Written by Celestte Dills, M.A.Ed.
Updated April 2020
Social and Emotional Learning (SEL) can transform learning environments. Children benefit from learning how to manage their own behavior and how to interact with others. In Early Childhood Education, we instill SEL throughout almost every part of the day. We know that a child who masters SEL skills will also have a greater chance of having long-term academic success. How should we teach these skills? What tools or strategies produce quick and effective results at home or school?
Well, I’ll tell you.
The most effective tools for teaching SEL skills are teachers and parents. No fancy curriculum, flashy toys, or expensive gadgets will produce the same level of success as teachers and parents who use a growth mindset and instill learning with compassion and understanding.
Consider the following scenario on a normal work day. You wake up late. You quickly get dressed, grab your coffee, and head out the door. On the way, you run into traffic. Then, while getting out of the car, you spill your coffee on your shirt. Fully stressed, you stomp in and throw your bag onto an empty chair next to your coworker.
There are two ways your coworker could respond:
Points a finger at you and says, “No, thank you! That is not how we behave at work. Now go sit down and think about what you have done. Let me know when you are ready to work nicely.”
Stands up looking concerned and says, “Oh no! It looks like you are feeling upset about something. What can I do to help? I have some extra clothes; would this shirt work? I’m able to cover your class so you don’t have to rush.”
How does each reaction feel? What do you think your response would be for Option A? How about Option B?
When a child reacts strongly to stress (grief, fear, anxiety) we can help them learn self-regulation by:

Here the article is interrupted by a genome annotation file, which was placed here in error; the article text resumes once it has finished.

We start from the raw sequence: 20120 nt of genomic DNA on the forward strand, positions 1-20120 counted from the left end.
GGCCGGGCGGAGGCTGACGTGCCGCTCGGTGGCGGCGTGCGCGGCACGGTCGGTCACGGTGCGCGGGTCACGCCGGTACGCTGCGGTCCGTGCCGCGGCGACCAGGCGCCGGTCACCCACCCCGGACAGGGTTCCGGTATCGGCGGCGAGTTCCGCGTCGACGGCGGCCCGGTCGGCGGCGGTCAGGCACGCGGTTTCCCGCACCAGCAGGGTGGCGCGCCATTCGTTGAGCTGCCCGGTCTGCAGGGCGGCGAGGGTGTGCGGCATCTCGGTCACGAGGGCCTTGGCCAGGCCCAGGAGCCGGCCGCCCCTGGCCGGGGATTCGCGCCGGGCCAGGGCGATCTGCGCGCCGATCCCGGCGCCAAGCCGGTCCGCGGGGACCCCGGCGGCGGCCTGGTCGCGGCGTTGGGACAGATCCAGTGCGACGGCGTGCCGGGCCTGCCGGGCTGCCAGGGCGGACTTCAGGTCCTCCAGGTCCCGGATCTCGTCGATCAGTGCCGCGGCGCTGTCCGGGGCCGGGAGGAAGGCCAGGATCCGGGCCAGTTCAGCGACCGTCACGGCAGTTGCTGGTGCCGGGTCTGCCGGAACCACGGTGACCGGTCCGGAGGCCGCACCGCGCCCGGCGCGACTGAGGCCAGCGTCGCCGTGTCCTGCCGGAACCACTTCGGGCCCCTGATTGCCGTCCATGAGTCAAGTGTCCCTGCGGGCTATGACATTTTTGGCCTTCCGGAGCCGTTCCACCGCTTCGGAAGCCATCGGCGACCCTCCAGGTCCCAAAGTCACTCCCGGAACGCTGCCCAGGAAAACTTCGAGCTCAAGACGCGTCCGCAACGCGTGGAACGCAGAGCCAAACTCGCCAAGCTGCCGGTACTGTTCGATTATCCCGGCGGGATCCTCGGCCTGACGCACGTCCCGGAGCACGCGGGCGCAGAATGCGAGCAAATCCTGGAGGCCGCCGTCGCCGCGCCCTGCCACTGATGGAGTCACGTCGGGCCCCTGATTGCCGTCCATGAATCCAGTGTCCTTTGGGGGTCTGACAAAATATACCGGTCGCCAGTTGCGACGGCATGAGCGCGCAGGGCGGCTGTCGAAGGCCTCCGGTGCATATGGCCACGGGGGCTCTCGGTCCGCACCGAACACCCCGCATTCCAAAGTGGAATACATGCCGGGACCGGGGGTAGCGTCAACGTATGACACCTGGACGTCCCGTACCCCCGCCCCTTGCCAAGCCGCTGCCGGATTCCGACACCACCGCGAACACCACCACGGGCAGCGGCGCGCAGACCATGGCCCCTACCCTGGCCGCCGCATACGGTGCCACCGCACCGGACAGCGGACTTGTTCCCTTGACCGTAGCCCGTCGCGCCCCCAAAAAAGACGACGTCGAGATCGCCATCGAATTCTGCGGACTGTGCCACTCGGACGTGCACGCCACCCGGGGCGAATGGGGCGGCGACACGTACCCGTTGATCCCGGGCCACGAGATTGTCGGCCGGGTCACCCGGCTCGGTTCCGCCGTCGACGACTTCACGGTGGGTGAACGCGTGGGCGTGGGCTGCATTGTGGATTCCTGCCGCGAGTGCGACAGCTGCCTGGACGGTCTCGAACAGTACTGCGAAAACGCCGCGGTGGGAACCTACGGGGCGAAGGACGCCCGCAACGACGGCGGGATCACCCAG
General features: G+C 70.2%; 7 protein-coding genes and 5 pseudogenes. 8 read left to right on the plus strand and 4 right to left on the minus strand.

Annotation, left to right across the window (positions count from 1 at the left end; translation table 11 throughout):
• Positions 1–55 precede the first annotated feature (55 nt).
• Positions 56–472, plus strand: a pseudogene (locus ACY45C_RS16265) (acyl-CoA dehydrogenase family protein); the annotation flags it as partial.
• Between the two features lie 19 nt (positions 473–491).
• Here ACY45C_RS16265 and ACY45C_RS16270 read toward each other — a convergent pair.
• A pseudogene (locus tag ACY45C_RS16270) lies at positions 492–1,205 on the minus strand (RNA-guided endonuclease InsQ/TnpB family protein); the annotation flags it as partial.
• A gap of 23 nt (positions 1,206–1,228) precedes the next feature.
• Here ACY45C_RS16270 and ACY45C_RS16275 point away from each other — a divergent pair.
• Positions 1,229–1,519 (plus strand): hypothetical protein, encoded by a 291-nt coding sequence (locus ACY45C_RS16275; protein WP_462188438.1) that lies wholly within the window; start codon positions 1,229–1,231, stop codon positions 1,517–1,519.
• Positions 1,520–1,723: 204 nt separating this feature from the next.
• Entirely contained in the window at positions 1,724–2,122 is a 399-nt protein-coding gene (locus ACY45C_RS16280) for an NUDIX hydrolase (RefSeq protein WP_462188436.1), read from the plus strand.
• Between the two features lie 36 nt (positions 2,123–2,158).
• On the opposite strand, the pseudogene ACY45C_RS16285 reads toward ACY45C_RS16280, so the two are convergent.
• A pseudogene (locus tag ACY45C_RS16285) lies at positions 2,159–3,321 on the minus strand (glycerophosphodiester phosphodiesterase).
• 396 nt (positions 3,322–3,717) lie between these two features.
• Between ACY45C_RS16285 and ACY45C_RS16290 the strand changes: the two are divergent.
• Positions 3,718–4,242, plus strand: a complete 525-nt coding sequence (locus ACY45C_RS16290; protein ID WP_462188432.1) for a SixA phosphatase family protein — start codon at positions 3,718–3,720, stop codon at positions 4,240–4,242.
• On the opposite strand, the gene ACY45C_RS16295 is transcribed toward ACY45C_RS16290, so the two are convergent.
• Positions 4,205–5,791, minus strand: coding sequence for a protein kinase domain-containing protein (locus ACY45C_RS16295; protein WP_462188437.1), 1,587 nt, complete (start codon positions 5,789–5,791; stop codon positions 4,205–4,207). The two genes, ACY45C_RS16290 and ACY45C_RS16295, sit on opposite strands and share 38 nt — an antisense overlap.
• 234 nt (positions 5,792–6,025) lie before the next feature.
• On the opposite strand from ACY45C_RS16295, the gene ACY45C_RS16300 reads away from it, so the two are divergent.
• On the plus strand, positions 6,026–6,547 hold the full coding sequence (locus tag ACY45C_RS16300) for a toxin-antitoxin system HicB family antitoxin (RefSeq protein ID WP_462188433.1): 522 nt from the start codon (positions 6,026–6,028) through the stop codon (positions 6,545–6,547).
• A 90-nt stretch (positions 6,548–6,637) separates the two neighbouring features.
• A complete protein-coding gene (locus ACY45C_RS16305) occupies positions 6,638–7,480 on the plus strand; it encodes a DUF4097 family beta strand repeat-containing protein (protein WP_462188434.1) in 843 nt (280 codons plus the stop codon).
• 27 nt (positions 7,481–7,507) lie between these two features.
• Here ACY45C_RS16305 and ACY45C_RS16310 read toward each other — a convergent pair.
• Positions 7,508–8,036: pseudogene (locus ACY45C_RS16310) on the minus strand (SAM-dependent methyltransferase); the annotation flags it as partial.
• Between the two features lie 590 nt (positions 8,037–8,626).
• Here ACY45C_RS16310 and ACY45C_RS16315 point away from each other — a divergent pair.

-Do get down at the child’s eye level.
-Do speak with compassion. The child is joining your calm. You are not joining their chaos.
-Do identify and validate the emotion. “It looks like you are feeling angry. Tell me what happened,” and “That does sound frustrating. I would feel upset too.”
-Do ask if you can help.
-Do work together to come up with a solution. “Let’s see if squeezing this clay will help.”
-Do praise. “It’s not easy to reset when you feel angry. I am proud of your hard work.”
-Don’t stand above the child.
-Don’t raise your voice or use a stern tone.
-Don’t make demands.
-Don’t say, “Don’t be angry,” or “Let me know when you are ready to talk.”
-Don’t miss this opportunity to teach a new skill.
A growth mindset can impact trust and safety by demonstrating and mentoring respect, compassion, and understanding for all people (even people under four feet tall). A growth mindset teacher knows that misbehavior is often mistaken behavior and that prosocial behavior can be taught. A growth mindset teacher remembers that we all make mistakes and we can create an environment where those mistakes become learning opportunities.
Celestte has spent a life-long career educating young children. In her over thirty years of working in early childhood education, she has extensive and successful experience as a teacher, administrator, curriculum developer, and education consultant. She has used her talents to develop meaningful Social and Emotional Learning curricula and to provide educators with easy-to-use tools for teaching pro-social behavior.
The opinions, representations, and statements made within this guest article are those of the author and not of Becker’s School Supplies as a whole. Any copyright remains with the author and any liability with regard to infringement of intellectual property rights remain with them. The company accepts no liability for any errors, omissions or representations.